He seems like such a smart guy - then he does crap like this and leading the DNC insurgency.

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2 minutes ago, tklg said:

 

So did Hillary and we all saw what kind of shitshow that became with wikileaks.  I expect the same for Uncle Joe, except instead of emails it will be sexual harassment victims coming out of the woodwork.

 

Dont get me wrong, I’m not sure he would survive the primaries. He’s been around a long time and has things he needs to answer for from early in his career. 

 

I just think people are waiting for him to join because his current approval ratings are so high.

Edited by Enginerd

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Shoutout to Bernie Sanders for dropping this gem from his 2011 Senate campaign page:

 

“These days, the American dream is more apt to be realized in Venezuela, where incomes are actually more equal today than they are in the land of Horatio Alger. Who's the banana republic now?”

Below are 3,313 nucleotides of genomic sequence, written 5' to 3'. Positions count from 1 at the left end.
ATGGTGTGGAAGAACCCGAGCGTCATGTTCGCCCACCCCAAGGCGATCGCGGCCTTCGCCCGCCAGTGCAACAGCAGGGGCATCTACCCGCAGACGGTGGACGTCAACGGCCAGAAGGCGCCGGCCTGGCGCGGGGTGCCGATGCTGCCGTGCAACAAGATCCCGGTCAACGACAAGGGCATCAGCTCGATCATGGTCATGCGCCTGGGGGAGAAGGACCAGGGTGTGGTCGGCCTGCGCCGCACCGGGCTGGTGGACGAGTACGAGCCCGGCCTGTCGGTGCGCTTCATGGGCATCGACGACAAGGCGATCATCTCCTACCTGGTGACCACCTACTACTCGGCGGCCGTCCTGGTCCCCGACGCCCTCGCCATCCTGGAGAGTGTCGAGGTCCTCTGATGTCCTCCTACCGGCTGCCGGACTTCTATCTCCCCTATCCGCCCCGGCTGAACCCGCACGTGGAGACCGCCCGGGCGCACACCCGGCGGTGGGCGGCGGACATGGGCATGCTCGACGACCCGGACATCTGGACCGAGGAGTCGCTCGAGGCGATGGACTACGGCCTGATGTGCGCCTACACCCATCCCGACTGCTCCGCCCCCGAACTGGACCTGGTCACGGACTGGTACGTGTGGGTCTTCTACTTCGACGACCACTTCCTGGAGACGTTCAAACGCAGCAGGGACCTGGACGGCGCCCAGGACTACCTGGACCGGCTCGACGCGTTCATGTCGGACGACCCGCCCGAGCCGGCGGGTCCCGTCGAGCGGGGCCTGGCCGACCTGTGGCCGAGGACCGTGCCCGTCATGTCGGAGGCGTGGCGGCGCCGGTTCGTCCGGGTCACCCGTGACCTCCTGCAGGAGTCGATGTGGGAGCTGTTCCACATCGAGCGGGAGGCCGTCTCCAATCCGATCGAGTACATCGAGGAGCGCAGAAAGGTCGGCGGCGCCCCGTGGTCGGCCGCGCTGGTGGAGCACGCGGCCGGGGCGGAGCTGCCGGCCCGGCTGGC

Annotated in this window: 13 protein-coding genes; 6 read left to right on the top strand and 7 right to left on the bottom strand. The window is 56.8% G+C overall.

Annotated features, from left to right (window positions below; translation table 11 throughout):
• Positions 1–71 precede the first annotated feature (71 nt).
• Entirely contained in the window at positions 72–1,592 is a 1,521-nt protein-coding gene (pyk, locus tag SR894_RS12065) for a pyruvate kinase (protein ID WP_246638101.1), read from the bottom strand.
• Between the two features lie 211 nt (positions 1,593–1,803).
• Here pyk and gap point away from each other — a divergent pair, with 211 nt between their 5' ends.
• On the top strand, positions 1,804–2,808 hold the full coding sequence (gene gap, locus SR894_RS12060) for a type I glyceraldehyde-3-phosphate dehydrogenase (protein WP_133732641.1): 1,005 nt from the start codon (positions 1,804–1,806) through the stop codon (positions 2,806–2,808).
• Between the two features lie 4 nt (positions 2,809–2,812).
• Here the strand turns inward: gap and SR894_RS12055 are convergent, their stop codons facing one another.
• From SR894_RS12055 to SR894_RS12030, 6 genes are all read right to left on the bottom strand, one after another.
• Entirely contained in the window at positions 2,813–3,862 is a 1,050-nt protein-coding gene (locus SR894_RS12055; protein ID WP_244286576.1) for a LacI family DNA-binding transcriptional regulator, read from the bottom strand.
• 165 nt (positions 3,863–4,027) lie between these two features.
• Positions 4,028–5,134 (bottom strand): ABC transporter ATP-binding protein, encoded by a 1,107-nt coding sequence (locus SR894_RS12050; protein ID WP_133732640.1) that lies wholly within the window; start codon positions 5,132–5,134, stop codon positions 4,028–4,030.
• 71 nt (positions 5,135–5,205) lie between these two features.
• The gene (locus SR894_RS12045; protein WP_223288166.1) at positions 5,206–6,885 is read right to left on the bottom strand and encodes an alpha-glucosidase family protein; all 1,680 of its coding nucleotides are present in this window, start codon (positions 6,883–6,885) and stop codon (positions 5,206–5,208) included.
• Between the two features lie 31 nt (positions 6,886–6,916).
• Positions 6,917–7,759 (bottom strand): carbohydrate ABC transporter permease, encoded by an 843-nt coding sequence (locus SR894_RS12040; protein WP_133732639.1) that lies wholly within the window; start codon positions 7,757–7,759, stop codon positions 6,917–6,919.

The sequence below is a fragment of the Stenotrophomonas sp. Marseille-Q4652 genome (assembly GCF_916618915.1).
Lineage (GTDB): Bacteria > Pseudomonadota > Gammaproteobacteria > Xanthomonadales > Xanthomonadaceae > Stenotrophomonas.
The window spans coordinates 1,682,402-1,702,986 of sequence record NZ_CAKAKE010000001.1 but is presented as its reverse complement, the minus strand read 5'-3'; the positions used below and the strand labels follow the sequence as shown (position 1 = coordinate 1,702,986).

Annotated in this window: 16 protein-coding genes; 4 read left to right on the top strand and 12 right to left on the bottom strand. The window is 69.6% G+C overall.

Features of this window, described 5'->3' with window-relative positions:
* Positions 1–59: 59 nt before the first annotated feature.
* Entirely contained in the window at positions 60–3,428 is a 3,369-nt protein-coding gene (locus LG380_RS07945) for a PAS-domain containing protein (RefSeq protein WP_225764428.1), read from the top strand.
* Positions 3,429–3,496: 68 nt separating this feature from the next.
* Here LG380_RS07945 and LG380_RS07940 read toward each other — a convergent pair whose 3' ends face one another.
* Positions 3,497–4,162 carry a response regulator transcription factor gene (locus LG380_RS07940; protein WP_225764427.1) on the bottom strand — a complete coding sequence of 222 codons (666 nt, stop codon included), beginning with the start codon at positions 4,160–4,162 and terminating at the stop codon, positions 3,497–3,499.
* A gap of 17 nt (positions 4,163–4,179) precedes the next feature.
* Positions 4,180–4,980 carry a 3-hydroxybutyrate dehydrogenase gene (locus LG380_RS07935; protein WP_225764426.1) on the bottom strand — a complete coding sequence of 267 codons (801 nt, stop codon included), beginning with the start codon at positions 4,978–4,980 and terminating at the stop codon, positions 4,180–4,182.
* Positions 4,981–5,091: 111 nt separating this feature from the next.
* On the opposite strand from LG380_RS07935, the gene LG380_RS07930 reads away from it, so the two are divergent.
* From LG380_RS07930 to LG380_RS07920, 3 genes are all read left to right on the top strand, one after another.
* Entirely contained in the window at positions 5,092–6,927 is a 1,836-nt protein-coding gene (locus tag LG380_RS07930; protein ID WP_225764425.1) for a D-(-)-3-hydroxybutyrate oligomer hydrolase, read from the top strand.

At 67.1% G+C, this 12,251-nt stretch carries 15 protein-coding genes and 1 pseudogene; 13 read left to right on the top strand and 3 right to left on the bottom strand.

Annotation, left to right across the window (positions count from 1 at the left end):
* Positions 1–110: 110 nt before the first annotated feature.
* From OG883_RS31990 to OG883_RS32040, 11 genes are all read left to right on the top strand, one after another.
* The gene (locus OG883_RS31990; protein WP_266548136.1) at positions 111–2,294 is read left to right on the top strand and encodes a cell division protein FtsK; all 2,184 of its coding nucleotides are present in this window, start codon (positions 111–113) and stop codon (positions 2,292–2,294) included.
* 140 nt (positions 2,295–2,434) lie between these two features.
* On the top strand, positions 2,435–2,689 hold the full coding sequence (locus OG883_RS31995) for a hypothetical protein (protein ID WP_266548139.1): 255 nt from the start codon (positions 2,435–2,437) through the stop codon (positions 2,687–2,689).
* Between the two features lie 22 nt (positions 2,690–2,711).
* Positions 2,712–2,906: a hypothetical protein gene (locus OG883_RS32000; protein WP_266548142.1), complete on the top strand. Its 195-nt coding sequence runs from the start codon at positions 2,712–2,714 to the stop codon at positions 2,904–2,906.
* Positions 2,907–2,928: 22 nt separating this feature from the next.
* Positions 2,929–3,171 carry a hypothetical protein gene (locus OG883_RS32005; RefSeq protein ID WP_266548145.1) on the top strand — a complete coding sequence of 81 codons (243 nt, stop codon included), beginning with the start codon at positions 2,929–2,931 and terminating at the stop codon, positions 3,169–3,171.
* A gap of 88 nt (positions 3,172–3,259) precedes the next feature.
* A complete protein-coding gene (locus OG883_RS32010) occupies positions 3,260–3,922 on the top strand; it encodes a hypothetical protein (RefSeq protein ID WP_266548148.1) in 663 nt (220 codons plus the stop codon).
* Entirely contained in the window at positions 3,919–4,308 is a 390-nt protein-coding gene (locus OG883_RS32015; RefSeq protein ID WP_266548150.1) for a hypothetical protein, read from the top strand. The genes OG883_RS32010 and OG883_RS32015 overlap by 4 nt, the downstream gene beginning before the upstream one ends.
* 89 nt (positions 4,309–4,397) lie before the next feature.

lolz

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1 hour ago, DarkandStormy said:

 

Ohio is pretty much a red state now outside of Sherrod Brown so I'm guessing the number of Ohioans with regret is pretty small?

 

I disagree with this.  Gerrymandering is severely limiting to Ohio's congressional and state makeup in terms of political representation.  Beyond that, the state has switched back and forth on Democratic and Republican presidents seemingly each term.  The midterms have not changed the state's political makeup, nor has Trump for that matter.  If anything, the results were baked in regardless of what people thought.

Edited by jonoh81

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7 minutes ago, jonoh81 said: